15 e) Stalking (v3, l3): 1,788 ‘stalking place’: approx. 10% at n+1/2 ‘stalking human (female)’: approx 80% (‘her’ 63, t = 7.4) e.g. ‘a psychopathic serial killer stalking a woman.’ ‘stalking place’ is non-prototypical collocation Corpus investigation of –ing forms A: Place and intention to act (n +1)

16 f) raring to go (v4, l2): 445 raring: 520 No instances of ‘unless’ 1 locative functional preposition: ‘at St James Park’. Corpus investigation of –ing forms A: Place and intention to act (n +1)

17 f) raring to go continued collocation of ‘raring to go’ with ‘unless’ in verse 4 is deviant ‘In Belle Grove Terrace…’ is non-prototypical

18 Corpus investigation of –ing forms B: Male body (4 - n+4)

19 Interpretation 1: phraseology vs S(W) ‘someone is waiting, I don’t know where (*‘why’)’ (v1, l2). Lack of intention; cf: S(W) PLANS and GOALS ‘Someone is loitering’ (v2, l2) may or may not be associated with intention; cf: S(W) PLANS and GOALS

20 fingering (Vs 2, ln 4) – semantic prosody of ‘light touching’ cf S(W) SCRIPT Interpretation 1. phraseology vs S(W) continued

21 a) Non-prototypical collocation ‘hiding among’ (v1, l3) ‘sidling along’ (v3, l1) ‘stalking a place’ (v3, l3) Interpretation 2: Equivalences (corpus-based)

22 b) Gender ‘feeling’ (v2, l3) ‘fingering’ (v2, l4) not S(L) Interpretation 2: Equivalences (corpus-based)

23 c) Phraseological fragment ‘Someone is waiting’ (v1, l2) ‘Raring to go’ (v4, l2) Interpretation 2: Equivalences (corpus-based)

24 a)Phraseological ‘someone is waiting’ (v1, l2): deviant ‘someone is loitering’ (v2, l2): non-deviant ‘someone is waiting’ (v1, l2): no (infinitive of) purpose ‘sidling… stop…’ (v3, l1) ‘stalking…to see…’ (v3, l3) Interpretation 3: NON-equivalences (corpus-based)

25 a)Phraseological continued ‘Pink Lane, Strawberry Lane, Pudding Chare’ / someone is waiting I don’t know where (v1, ls 1-2) ‘Monk Street, Friars Street, Gallowgate / are better avoided when it’s late (v5, ls 1-2) Absence of locative-functional preposition with ‘waiting’. Interpretation 3: NON-equivalences (corpus-based)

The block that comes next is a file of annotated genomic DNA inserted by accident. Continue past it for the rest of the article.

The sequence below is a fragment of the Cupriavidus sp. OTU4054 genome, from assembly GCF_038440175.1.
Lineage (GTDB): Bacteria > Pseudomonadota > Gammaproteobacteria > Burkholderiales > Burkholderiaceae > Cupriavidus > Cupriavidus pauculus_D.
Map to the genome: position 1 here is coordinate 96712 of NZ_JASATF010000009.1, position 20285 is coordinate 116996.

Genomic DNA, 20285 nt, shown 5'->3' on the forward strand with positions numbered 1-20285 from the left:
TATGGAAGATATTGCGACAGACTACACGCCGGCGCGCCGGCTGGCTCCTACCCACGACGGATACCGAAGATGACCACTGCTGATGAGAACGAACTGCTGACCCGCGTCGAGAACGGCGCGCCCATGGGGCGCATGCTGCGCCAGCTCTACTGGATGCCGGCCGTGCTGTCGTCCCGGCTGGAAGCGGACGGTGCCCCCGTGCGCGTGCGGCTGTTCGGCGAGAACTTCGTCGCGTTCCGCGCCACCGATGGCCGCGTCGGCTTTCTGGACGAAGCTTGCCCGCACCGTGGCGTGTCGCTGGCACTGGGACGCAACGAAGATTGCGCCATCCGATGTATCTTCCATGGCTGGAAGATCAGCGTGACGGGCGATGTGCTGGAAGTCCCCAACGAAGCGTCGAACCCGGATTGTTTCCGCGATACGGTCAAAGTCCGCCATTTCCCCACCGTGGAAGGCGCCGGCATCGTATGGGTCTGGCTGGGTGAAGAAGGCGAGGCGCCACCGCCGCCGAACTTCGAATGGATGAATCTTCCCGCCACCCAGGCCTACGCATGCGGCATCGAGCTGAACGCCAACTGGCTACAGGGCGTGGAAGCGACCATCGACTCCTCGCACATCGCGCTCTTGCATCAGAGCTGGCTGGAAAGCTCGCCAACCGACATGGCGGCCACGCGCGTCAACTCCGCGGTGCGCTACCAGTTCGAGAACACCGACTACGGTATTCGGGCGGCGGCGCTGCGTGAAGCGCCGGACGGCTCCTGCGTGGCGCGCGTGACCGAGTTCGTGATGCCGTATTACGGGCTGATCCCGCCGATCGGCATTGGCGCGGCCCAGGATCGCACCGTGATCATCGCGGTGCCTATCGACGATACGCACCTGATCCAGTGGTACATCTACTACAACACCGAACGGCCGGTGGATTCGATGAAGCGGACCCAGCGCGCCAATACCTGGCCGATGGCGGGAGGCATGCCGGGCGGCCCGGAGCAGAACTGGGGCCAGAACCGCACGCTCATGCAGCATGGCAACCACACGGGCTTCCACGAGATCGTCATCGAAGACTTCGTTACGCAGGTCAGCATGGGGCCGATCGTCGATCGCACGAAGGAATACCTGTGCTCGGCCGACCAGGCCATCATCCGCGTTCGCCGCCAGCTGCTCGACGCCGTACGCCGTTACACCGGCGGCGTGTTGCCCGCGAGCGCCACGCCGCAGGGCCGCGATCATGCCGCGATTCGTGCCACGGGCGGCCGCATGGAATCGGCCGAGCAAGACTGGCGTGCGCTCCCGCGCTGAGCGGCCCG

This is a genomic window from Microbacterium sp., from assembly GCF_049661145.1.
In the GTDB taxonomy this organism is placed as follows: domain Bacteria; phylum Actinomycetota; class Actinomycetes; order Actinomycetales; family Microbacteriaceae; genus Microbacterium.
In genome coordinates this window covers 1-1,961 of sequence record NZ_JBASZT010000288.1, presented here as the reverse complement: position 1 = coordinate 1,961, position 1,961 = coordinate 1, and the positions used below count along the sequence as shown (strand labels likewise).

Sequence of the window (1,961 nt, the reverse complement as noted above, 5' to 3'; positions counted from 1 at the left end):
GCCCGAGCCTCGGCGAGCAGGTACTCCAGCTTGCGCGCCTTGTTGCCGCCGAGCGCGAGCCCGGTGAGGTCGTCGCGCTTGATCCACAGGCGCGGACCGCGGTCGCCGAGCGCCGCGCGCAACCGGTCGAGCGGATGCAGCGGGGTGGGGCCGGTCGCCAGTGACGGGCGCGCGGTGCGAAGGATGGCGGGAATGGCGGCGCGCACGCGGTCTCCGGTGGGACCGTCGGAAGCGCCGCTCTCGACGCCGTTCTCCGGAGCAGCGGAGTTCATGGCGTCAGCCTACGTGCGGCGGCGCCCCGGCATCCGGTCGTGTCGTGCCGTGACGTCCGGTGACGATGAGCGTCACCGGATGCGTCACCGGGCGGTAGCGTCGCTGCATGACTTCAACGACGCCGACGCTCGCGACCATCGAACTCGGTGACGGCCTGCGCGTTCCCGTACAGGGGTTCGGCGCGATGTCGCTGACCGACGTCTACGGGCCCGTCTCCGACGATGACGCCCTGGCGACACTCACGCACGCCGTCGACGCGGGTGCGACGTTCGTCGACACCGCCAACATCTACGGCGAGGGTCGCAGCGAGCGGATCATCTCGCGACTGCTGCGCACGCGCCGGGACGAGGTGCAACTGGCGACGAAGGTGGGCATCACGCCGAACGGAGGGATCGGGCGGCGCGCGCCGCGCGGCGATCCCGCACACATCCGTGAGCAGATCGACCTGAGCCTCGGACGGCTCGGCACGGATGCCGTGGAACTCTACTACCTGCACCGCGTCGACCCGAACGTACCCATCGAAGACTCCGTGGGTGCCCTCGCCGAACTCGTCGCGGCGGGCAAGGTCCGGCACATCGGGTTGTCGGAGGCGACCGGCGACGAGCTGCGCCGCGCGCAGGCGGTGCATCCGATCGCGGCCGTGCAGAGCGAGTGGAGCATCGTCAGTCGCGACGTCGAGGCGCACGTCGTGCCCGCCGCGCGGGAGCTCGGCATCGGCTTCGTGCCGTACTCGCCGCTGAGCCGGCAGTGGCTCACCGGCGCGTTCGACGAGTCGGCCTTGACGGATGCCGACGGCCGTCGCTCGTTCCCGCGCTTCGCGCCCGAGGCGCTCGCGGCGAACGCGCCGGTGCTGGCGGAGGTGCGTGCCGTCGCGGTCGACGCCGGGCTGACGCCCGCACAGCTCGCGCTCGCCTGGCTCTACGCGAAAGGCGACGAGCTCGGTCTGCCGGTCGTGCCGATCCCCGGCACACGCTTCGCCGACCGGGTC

26 a) Phraseological continued ‘In Leazes Terrace or Leazes Park / someone is loitering in the dark’ (v2, ls 1-2) ‘In Belle Grove Terrace or Fountain Row / or Hunter’s Road he’s raring to go’ (v4, ls 1-2) ‘loitering’ collocates typically with locative-functional prepositions; not case for ‘raring to go’. Interpretation 3: NON-equivalences (corpus-based)

27 b) Intention to act HUMAN SUBJECT + (is) + waiting (v1, l2) NO ‘He wants to play peculiar games’ (v1, l4) YES ‘HUMAN SUBJECT + (is) + loitering’ (v2, l2) YES and NO Interpretation 3: NON-equivalences (corpus-based)

28 Conclusion While on Jakobsonian account there is ‘unity’, there is evidence to ground hypothesis that ‘disunity’ in reading would be reasonably common, because of: tensions between S(W) likely to be activated in reading and non-prototypical / deviant formulaic sequences in which -ing forms occur; existence of different patterns of equivalence and NON- equivalence for –ing forms. Disunity in reading = ‘dynamic and disturbing’ effects.